Five construction priorities for the Autumn Budget

5 min read

Tomorrow, on Wednesday 22 November, Phillip Hammond will announce his next Budget. Speculation is already rife in the media about what he will include and what he won’t. Mace's CFO Dennis Hone explores what he hopes to see announced tomorrow. 

It’s an important moment – with the abolition of the Spring Budget/Autumn Statement system, this is the last major change to the UK’s government spending that will be made until November 2018, by which point we’ll be fast approaching the Brexit deadline. 

Many are predicting that the Chancellor will make some radical offers in this Budget, aiming to reach out to the young voters that the Conservatives appear to be struggling to appeal to but he is fiscally constrained and won’t want to be seen as imprudent.  It is a tricky balancing act and the fear is that any apparent giveaways may just be the recycling of previously allocated funds or a just a band aid for major inter-generational wealth issues.

For us in the construction sector, there are a number of key issues where the Chancellor could make a real difference: 

1. Indication of a construction sector deal 

First and foremost on our watch list will be any indication of whether we’re likely to see a ‘sector deal’ for construction. 

With the potential impact of Brexit looming large, a £250m research and development boost for construction could go a huge way to boost industry confidence. This would help put construction on a par with the Car and Aviation industries in which the government have so heavily invested to promote innovation and would also help to address our poor productivity figures. Construction is one of the worst performing economic sectors in terms of productivity – and partly that is down to slim margins, which limits significant investment in innovation and research. 

Any sign in the Budget that construction could be one of the successful bidders for a deal would be a big vote of confidence and a recognition of the specific challenges our sector faces. Expect to see some happy reactions from stakeholders if it seems a sector deal is on the horizon.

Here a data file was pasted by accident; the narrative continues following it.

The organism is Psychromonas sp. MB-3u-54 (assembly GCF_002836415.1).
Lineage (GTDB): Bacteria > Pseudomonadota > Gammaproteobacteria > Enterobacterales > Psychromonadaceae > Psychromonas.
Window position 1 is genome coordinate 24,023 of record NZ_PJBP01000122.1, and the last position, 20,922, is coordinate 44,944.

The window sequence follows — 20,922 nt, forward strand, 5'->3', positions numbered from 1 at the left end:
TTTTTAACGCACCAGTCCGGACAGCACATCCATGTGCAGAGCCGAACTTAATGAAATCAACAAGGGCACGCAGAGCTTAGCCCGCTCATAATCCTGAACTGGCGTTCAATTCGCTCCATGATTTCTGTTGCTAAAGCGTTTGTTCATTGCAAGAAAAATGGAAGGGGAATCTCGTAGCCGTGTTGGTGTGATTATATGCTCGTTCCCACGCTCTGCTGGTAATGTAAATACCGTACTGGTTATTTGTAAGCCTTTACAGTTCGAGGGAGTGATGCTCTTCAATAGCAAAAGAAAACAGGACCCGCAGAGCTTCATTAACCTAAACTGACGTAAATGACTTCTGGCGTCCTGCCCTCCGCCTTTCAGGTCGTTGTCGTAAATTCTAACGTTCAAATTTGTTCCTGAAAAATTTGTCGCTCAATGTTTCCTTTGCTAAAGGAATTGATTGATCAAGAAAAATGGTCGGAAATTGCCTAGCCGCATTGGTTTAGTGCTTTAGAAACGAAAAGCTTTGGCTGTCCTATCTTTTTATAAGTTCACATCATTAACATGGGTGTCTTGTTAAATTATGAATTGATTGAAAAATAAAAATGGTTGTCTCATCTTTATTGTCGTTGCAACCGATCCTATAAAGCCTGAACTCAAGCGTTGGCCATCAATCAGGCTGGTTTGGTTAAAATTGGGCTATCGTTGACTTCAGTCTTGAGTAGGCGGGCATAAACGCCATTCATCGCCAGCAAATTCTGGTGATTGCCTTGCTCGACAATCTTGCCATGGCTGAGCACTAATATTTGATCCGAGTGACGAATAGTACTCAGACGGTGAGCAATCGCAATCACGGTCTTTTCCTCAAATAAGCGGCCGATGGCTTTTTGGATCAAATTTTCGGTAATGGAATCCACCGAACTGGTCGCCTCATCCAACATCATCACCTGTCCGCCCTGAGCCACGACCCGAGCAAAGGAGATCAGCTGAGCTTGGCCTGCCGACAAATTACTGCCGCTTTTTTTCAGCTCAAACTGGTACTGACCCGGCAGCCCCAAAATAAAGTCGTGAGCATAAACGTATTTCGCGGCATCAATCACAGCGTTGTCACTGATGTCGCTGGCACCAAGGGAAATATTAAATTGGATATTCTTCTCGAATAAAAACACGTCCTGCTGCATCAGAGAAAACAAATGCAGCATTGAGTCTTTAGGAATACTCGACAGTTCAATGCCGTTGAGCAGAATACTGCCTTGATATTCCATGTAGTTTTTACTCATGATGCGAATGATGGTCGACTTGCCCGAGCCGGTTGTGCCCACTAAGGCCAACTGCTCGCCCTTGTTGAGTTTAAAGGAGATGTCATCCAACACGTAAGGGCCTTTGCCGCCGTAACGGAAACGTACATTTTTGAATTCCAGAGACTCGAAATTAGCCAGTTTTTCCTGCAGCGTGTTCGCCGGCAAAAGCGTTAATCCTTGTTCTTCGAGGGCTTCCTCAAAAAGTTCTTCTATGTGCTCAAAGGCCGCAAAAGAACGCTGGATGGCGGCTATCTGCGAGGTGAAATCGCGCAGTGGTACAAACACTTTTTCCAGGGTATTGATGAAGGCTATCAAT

2. Supply-side encouragement for house-building 

To date, this Government’s largest interventions in the housing market have all been demand-driven. The recent announcement of more money for social housing and changing the classification of Housing Associations to private (rather than public) investors in the sector is welcomed.

Many expect the Chancellor to make a determined bid for the votes of the younger ‘rent’ generation – and one way of doing that would be to introduce clear measures to expand house building, particularly through increasing the ability of local government to promote and invest in new developments. 

A big programme of centrally or locally-funded house building would certainly give a boost to certain parts of the sector, creating a pipeline of work that would likely survive any cyclical downturn in the market. It would also have the wider benefit of diversifying the house building market; encouraging smaller entrants to the market that will improve competitiveness and drive down prices.

Given the scale of the housing problem it remains to be seen if the Chancellor has the funds to generate a significant increase in house building, particularly in the leafy heartlands of conservative voters, or whether any house building target announced will simply be cosmetic.

3. Commitments on infrastructure spending